U.S. lawmakers want criminal probe of Takata as air bag concerns grow
WASHINGTON (Reuters) - Two Democratic lawmakers on Friday called for the U.S. Justice Department to examine whether air bag-maker Takata broke the law, as authorities study the dangers of the safety device that is now part of a sweeping recall.
The statement comes a day after the New York Times reported that officials with Takata Corp examined air bag dangers in 2004 but halted the probe after initial tests raised concerns.
“Reports that Takata concealed and destroyed test results revealing fatal air bag defects, along with other evidence that the company was aware of these deadly problems, clearly require a criminal investigation by the Department of Justice,” Senators Richard Blumenthal and Ed Markey said in a statement.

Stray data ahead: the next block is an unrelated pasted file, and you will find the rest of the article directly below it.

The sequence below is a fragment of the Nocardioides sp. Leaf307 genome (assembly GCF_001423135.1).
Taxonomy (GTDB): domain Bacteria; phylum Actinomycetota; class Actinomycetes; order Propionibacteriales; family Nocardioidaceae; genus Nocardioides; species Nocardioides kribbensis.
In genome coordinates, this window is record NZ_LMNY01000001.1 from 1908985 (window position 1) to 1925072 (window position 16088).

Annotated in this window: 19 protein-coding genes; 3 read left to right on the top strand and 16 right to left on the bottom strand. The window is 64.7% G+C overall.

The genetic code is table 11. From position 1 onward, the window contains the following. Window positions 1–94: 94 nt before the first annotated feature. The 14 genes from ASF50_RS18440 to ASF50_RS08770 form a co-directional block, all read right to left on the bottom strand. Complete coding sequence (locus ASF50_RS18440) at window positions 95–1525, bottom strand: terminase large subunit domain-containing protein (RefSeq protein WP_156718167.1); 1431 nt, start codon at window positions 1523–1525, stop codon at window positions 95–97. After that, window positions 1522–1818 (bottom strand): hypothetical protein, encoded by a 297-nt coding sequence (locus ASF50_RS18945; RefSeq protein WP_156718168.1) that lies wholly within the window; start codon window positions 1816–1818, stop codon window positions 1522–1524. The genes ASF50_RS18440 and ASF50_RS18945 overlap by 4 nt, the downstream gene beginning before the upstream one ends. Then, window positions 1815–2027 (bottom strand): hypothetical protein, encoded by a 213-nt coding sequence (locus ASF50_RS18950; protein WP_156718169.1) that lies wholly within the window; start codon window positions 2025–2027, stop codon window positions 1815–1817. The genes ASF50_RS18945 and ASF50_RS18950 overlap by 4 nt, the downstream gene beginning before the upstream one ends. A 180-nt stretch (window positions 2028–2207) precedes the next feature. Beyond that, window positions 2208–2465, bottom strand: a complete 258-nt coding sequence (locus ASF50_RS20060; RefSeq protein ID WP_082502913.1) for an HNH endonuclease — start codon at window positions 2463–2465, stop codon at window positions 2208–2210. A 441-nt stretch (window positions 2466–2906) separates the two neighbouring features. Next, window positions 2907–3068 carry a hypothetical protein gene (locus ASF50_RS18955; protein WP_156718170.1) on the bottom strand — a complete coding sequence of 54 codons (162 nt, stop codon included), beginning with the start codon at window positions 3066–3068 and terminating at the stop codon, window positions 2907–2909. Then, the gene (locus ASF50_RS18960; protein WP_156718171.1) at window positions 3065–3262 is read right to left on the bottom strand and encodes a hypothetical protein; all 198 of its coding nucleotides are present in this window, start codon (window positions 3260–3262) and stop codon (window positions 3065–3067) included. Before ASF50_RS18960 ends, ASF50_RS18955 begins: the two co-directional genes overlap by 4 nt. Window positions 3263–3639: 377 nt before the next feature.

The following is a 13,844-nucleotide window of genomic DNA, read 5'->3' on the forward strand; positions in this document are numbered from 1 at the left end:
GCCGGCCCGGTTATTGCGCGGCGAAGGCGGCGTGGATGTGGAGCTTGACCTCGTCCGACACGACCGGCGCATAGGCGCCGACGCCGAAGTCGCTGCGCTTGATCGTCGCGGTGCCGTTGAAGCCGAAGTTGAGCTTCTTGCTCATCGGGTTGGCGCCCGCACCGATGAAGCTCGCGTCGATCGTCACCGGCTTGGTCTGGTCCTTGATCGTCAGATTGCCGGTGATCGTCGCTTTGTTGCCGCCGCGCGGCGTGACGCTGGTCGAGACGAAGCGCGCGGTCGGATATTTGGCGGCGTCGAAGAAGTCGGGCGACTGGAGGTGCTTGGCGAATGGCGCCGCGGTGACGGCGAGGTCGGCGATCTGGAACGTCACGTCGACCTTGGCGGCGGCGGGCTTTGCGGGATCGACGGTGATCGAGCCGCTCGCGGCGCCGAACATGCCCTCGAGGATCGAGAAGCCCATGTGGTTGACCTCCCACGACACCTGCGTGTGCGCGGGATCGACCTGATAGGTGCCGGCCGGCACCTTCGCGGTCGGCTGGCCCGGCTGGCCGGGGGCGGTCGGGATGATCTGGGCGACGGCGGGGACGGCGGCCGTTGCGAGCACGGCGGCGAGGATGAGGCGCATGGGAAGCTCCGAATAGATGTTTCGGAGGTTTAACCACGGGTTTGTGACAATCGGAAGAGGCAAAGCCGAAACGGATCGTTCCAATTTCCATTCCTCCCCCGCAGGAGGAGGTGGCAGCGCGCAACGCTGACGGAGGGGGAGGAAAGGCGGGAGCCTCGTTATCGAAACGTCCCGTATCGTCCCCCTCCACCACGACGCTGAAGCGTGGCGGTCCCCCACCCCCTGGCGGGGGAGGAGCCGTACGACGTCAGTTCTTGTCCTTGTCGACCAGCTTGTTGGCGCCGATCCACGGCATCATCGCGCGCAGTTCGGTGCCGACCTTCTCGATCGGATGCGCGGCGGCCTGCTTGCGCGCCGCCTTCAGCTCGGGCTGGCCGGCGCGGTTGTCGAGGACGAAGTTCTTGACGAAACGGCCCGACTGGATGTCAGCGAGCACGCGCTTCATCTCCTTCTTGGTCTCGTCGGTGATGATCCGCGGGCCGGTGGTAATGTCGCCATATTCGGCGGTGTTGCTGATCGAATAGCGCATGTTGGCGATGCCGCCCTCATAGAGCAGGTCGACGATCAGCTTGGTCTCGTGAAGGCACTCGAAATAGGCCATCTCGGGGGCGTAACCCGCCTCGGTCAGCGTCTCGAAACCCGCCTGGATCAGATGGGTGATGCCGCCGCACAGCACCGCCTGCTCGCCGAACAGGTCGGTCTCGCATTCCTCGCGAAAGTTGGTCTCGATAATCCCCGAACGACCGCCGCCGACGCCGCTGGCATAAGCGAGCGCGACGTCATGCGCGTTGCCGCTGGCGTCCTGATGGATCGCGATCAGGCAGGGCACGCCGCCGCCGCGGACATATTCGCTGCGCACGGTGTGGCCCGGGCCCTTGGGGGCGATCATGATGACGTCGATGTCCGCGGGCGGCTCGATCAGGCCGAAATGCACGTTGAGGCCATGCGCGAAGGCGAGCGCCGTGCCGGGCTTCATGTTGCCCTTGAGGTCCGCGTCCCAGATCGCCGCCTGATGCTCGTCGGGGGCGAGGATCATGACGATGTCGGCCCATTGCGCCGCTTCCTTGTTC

At least four deaths, all involving Honda cars, and more than a dozen injuries have been linked to defects in Takata devices.
At least 7.8 million vehicles may contain defective air bags made by Takata, the National Highway Traffic Safety Administration has estimated.
Last month, the Wall Street Journal reported that federal prosecutors are asking whether Takata misled regulators about the number of defective air bags it sold to automakers.
(Reporting by Patrick Rucker; Editing by Dan Grebler)
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